Court says French cathedral belongs to Russia

A French court has ruled that the St. Nicholas Cathedral in Nice, France, built with funding from Czar Nicholas II and completed just before Russia's Soviet revolution, belongs to Russia and must be handed over.

The victory is Russia's latest in a series of battles for church property around the world -- attempts by the Russian government and Russian Orthodox Church to reassert control over a widespread diaspora.

A Russian ex-patriate group has run St. Nicholas under the jurisdiction of the Istanbul-based Eastern Orthodox Patriarchate of Constantinople since the 1920s.

Russia's culture minister, Alexander Avdeyev, who served as his country's ambassador to France until 2008, told the Russian edition of Newsweek magazine the dispute over the Nice cathedral was about property, and not of a religious or jurisdictional nature.

In 2006, Russia filed a suit for property rights over the ornate cathedral, which was finished in 1912. The cathedral is one of the city's landmarks, and Nice was a favorite vacation spot for Russian aristocrats.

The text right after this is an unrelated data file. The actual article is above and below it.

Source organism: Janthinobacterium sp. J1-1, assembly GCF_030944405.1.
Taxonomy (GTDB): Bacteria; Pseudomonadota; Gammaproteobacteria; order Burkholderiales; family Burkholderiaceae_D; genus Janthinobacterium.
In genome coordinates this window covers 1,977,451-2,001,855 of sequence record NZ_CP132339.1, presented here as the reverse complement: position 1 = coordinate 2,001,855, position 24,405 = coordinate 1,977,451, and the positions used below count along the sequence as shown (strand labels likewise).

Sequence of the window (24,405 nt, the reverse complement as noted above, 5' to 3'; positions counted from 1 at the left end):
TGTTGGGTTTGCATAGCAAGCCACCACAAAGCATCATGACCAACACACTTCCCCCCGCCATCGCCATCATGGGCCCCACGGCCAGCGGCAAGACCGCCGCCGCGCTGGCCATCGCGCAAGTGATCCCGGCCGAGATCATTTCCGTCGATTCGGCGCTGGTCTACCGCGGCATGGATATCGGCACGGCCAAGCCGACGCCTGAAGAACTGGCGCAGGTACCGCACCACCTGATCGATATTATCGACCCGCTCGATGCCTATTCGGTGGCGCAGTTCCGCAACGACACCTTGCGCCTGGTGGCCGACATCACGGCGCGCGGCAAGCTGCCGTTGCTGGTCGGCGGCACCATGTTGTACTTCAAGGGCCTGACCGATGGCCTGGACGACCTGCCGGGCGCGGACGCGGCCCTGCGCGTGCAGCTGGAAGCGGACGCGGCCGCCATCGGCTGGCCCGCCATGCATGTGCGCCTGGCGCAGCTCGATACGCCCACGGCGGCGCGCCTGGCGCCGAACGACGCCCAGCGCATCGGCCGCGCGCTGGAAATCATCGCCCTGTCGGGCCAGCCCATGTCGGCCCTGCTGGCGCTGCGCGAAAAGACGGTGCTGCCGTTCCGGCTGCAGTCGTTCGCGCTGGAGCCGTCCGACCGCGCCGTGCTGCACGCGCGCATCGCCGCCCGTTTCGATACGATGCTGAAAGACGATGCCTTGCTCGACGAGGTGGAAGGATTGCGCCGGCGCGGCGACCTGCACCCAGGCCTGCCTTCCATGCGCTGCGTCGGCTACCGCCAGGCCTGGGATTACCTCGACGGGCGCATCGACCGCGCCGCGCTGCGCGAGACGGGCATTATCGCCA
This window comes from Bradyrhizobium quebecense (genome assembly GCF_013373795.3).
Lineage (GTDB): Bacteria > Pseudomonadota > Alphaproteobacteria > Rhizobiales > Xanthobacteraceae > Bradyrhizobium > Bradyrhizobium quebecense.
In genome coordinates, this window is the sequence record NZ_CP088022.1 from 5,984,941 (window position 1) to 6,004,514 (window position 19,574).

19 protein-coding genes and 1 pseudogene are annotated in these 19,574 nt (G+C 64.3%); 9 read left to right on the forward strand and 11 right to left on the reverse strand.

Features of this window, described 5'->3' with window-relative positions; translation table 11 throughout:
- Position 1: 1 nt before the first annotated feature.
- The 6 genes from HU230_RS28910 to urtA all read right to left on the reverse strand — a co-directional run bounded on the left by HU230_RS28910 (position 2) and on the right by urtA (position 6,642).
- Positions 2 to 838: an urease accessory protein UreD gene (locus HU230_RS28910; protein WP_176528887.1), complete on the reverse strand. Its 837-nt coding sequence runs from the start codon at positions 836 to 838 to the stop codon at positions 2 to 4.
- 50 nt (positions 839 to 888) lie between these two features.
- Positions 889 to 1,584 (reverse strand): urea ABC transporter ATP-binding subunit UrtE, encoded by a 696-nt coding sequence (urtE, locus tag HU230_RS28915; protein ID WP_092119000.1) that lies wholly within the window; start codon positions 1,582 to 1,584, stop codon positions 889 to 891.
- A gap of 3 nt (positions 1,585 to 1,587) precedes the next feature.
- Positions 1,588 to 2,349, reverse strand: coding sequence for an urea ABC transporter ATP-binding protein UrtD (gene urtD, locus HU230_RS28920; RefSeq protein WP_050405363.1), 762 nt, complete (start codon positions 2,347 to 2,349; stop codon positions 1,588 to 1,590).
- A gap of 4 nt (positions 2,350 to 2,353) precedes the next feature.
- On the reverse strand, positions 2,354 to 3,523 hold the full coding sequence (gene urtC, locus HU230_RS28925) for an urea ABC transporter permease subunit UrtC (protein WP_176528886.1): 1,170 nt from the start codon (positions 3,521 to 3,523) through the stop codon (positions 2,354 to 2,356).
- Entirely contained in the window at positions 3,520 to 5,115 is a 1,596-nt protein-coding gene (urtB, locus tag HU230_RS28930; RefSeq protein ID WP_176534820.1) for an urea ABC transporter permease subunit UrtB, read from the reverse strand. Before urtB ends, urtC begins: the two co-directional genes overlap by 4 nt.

Bishop Mark, deputy chairman of the Moscow Patriarchate's external affairs section, told Russia's Vesti FM radio station the French ruling marked, "the restoration of historical justice." Last year, courts in Britain and Israel ruled for Russia in similar ownership disputes.

Still, he was cautious about drastic changes being made at the cathedral.

"We are not directly connected to this cathedral, since services there are conducted by a community belonging to another jurisdiction, but we are happy that the French state has acknowledged Russia's right to own this church," Mark said.

The Rev. Jean Gueit, the cathedral's rector, told The Associated Press that the Orthodox association would appeal the decision.

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